Performance & braking
Engine performance is adequate rather than outstanding. The Tricity’s sohc, liquid-cooled single-cylinder lump is less powerful and expensive than the unit that powers some 125cc Yamahas including the MT-125 and X-Max 125. It has two instead of four valves, and produces a maximum of 11bhp at 9,000rpm, rather than the A1 limit of 15bhp. It’s a pleasantly refined powerplant with a glitch-free injection system and a similarly efficient CVT transmission system that makes pulling away as simple as twisting the throttle.
The Tricity is designed mainly for town use and works well there, having enough performance to accelerate away from the lights ahead of most traffic. It’s fine on the open road, staying pleasantly smooth all the way to a top speed of about 70mph. But the Tricity takes a while to get to 60mph, even on a still day. Being overtaken by a stream of lorries and cars while holding the Tricity flat out into a headwind on busy main road is not an appealing prospect.
Braking power is excellent, thanks mainly to the 220mm disc on each of the Tricity’s front wheels, and aided by the Yam’s light weight. Squeezing the left handlebar lever operates front and rear discs, and can match most scooters’ stopping power on its own. The right lever adds more front brake, allowing fierce stopping, with the benefit of high levels of front tyre grip and skid resistance. There’s a slight pulse through the right lever when you use both; and there’s no ABS, which would be useful in the wet. But overall, it’s an outstanding system.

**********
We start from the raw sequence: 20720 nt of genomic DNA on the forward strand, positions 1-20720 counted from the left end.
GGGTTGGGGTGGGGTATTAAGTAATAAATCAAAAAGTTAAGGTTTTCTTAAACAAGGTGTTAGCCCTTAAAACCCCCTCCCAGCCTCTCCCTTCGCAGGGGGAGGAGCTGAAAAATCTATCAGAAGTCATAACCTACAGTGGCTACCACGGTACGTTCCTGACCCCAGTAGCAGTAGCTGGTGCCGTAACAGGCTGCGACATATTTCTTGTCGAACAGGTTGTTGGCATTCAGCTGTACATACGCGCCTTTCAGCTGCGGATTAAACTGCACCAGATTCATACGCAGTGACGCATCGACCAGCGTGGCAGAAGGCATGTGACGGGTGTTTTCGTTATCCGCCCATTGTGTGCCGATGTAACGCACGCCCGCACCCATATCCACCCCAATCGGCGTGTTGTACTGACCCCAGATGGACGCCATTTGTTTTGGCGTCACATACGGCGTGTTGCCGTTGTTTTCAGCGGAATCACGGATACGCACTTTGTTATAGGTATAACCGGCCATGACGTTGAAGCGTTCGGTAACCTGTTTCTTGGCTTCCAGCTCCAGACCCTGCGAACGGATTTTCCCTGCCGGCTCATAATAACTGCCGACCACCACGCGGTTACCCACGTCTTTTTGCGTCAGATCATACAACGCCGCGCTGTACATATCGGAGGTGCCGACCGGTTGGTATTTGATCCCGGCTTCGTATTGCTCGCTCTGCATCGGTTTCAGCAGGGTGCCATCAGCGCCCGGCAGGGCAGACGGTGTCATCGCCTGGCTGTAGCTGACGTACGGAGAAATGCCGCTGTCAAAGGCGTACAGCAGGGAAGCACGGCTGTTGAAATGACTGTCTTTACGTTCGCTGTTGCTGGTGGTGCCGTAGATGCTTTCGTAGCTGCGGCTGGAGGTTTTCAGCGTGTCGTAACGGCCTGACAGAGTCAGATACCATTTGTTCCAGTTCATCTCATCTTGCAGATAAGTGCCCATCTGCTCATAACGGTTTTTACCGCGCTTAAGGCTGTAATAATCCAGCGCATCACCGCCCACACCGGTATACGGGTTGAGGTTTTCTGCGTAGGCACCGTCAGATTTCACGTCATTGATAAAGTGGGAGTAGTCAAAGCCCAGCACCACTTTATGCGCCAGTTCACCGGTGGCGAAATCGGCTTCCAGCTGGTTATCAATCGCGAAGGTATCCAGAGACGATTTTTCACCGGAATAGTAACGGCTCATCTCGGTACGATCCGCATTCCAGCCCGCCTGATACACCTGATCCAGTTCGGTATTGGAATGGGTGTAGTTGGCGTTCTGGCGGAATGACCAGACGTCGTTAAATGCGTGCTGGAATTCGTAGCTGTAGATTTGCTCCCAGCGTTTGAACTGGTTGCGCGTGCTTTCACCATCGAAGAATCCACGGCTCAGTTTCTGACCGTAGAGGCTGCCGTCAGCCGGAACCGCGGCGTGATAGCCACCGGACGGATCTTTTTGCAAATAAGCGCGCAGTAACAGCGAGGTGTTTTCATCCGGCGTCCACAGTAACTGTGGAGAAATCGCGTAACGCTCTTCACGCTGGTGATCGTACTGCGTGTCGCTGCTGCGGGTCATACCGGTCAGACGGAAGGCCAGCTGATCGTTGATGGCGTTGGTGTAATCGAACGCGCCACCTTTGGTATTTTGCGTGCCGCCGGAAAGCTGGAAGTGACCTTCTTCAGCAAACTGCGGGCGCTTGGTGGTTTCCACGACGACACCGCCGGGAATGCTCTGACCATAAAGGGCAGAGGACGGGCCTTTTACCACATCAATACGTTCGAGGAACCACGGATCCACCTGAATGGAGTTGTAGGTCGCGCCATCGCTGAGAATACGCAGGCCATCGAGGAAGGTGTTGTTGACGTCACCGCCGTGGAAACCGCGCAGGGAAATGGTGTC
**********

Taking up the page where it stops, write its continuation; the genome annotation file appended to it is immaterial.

Ride & handling
A three-wheeled scooter’s theoretical advantage is its increased stability, and the Tricity manages to add that benefit while also having light and reassuringly accurate steering. Direction changes require a slightly more deliberate movement of the moderately wide handlebar than with a normal scooter of similar weight, but the steering is very neutral, and changing line is easy. And the Yamaha remains untroubled by the road surface irregularities that can cause a problem for ordinary scooters, especially ones with front wheels smaller than the 14-inch diameter of the Tricity’s pair.
Its biggest advantage is likely to be on roads made slippery by rain or hazards such as drain covers or fallen leaves. It should also be outstanding in the wet, even though its Taiwanese-made Maxxis front tyres are narrow (90-section) and closer together than an MP3’s. Dry weather on the launch in Amsterdam meant I couldn’t test that but I was very impressed by the Tricity’s ability to cope with even quite large obstacles, as the parallelogram system allowed much more movement from one front wheel than the 90mm of fork travel would suggest. The simple twin-shock rear end can feel harsh over bigger bumps but the thick seat means the ride is still reasonably comfortable.